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The more selective ignorance you cultivate in your life the more time you’ll have to the things that matter:
SIMILAR ARTICLES & IDEAS:
With infinite options come increased choices. More choices mean more decisions. However, choice overload makes you question your decisions. This leads to dec...
The best decision-makers purposefully avoid almost all of the options available.
To commit to one decision means closing the door on everything else. It takes confidence to say, "This is what I'm serious about. I can't be distracted by everyone else's noise and agendas." If you're serious about achieving goals, you must create an environment that shields you from other noise.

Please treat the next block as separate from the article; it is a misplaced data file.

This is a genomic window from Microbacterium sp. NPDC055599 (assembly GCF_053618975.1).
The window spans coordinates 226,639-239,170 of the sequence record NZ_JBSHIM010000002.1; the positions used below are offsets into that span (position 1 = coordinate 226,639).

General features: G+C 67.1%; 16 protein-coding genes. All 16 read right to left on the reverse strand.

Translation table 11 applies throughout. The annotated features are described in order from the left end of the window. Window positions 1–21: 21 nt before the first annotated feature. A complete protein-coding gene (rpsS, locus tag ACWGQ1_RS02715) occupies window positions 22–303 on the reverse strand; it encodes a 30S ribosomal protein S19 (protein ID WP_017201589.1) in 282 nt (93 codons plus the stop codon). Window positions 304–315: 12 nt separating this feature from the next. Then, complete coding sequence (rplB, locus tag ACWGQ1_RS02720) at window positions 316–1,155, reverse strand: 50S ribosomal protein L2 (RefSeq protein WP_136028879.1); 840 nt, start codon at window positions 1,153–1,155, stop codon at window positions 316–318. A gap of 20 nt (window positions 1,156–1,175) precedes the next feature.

Strategic ignorance is not about being closed-minded. It's knowing what you want.
It's realizing how easy a person can be derailed. You even avoid amazing situations that you know is really a distraction. You create boundaries and live your priorities and values and dreams.
Habits and work systems can produce the best return on your time.
Getting more work done is about knowing what to do, when to do it, and how to get it done in order to maxi...
Urgent but unimportant tasks = distractions.
Urgent tasks put us into constant “reply mode.” Important work is related to planned tasks that move us closer to our goals.
Anytime you are pulled away from your tasks, it takes time to readjust to them when you jump back in (sometimes it can take up to 25 minutes).
Interruptions (notifications, loud noises, social media, checking email etc.) harm your concentration.